This is an association certainly not lost on Pardington:
I loved fairy rings and always made a point of trying to stand inside one on the slim hope of catching a glimpse of a fairy. Being an obedient child, I was informed I should never touch Amanita muscaria, that alarmingly festive creature that that pushed up boldly beneath the arms of dark nested pine trees in a park we lived nearby. Magic was afoot in mushroom season and I was not about to miss it…. I felt close to the earth at these times, endlessly fascinated by its secrets. When I lay on my stomach on the ground and looked closely at the delicate furls underneath the mushroom’s hat, I imagined glancing down to see changelings left by cruel fairies in place of children. The fact I was an avid reader from a very young age meant that I was steeped in fairytales and fairy law, my knowledge extended over Christmas holiday visits to my grandma’s, where I would read her occult Man, Myth and Magic weekly magazines, often scaring myself stiff, at the same time revelling in the power of the unseen, occult worlds and to me mushrooms were the outposts, fairy arena, villages or guard-towers of magical kingdoms and occult territories.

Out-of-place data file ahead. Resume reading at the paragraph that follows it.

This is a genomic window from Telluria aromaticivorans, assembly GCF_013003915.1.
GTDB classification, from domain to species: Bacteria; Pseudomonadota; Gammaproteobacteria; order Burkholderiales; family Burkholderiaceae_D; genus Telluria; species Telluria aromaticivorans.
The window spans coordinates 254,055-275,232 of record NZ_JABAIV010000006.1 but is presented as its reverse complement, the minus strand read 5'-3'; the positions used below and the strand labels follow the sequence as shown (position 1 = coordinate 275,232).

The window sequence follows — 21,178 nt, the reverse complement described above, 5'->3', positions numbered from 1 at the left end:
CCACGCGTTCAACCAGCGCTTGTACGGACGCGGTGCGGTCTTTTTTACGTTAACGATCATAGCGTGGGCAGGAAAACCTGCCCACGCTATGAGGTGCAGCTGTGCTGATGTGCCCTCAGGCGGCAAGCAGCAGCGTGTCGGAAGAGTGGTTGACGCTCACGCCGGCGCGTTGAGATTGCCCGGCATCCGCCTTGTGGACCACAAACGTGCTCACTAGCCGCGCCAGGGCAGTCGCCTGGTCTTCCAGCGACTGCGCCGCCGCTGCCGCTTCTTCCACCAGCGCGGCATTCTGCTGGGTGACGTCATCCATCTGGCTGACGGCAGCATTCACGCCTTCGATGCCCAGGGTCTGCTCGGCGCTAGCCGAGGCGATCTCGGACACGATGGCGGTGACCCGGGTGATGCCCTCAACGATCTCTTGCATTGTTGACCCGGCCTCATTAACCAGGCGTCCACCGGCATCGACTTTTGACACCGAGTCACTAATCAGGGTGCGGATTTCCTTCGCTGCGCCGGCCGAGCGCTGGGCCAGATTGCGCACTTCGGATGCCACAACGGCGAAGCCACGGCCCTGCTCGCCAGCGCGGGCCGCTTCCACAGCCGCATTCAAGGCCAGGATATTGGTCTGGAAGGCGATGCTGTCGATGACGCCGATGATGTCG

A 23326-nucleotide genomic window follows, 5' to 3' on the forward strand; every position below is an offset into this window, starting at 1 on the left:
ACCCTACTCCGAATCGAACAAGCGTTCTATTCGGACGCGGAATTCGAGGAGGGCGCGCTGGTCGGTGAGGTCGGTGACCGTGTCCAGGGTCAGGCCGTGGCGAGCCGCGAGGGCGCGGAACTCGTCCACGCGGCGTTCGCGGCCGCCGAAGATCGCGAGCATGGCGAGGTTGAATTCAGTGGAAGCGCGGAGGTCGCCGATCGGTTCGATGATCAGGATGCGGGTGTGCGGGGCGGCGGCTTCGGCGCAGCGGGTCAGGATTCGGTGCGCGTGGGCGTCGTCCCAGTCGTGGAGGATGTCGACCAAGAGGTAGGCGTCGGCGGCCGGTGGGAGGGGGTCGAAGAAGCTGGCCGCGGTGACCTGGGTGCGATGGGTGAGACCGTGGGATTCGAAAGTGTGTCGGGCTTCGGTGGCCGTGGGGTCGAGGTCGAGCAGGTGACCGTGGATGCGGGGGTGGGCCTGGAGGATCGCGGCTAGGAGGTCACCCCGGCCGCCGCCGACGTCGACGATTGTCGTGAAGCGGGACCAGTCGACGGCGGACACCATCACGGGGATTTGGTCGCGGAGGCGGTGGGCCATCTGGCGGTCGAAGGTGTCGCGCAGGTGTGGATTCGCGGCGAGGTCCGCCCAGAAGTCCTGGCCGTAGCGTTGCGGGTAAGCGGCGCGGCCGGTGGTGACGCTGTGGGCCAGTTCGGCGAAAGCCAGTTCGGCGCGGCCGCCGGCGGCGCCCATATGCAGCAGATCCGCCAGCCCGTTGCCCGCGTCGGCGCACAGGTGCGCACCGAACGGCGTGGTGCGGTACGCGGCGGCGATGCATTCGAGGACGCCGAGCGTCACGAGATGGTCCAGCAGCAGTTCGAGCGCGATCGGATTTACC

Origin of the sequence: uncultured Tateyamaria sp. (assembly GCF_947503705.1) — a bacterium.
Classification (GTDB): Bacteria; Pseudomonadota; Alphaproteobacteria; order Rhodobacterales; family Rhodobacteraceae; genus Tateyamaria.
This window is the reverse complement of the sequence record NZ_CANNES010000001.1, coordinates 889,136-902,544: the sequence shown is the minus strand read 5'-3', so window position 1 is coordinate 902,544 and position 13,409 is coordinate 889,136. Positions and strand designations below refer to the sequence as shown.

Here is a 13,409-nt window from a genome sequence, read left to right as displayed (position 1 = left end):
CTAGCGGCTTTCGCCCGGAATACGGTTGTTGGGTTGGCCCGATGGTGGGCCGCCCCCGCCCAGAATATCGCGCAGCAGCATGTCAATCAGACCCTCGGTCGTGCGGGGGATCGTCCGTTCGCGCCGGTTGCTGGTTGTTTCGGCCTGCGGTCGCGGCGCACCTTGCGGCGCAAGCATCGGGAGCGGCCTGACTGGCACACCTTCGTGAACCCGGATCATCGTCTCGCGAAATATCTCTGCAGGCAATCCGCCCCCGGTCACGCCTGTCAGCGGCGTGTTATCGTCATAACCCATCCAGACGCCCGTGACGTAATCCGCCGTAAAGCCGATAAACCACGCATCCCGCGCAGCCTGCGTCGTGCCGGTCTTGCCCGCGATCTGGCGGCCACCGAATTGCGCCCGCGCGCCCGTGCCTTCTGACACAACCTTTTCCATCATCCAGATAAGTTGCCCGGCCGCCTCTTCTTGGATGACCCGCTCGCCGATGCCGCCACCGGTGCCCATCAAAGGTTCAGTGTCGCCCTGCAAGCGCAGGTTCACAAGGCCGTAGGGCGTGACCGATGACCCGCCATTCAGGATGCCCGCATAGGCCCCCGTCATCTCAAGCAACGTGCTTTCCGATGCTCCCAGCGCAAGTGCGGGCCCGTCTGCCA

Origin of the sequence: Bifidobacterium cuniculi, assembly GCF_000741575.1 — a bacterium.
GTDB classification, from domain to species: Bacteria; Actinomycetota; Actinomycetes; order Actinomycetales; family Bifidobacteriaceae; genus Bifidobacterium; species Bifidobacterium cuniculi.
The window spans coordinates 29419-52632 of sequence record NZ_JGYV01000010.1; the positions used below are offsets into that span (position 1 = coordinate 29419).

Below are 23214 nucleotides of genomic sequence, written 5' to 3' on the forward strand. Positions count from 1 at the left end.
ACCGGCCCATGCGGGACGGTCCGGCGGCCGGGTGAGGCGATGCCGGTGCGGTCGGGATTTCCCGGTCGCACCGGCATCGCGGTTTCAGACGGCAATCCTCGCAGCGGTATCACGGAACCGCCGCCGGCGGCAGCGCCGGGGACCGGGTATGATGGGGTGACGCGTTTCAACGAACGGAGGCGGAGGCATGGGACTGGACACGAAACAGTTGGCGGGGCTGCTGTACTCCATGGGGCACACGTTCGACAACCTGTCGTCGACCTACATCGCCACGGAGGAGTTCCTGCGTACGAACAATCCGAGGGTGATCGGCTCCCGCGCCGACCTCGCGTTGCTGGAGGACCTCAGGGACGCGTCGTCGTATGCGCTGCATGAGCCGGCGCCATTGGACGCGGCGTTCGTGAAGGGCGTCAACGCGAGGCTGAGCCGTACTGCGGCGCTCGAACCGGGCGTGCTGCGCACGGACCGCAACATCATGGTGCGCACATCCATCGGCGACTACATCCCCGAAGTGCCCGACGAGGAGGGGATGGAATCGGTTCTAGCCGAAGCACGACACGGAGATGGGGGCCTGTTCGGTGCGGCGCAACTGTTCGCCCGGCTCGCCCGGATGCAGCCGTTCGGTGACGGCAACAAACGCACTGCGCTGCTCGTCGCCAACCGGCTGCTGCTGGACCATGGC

The Flemish painters subtly included toadstools in their depictions of Hell. It is A. muscaria which appears so liberally in picture books of tales collected by the Brothers Grimm, its hyphae baroquely populating the undergrowth of haunted forests full of witches, wolves and menacing anthropomorphic trees. In illustrations from the nineteenth century onward, and in that peculiarly tenacious Victorian genre of fairy painting, they are homes to the little folk, which in more recent times underwent metamorphosis into the more cheerful kitsch incarnation of the Smurf (Les Schtroumpfs in French-speaking countries) village and the giant toadstool (by-product of an extraterrestrial mineral) in Hergé’s L’Étoile mystérieuse (1942), an adventure of boy reporter Tintin later translated as The Shooting Star. One wonders if the Mushroom in Lewis Carroll’s Alice’s Adventures in Wonderland (1865) on which the caterpillar sits smoking who-knows-what in his hookah, was related. Certainly Alice’s dramatic changes in size upon eating pieces of it suggest some kind of hallucination.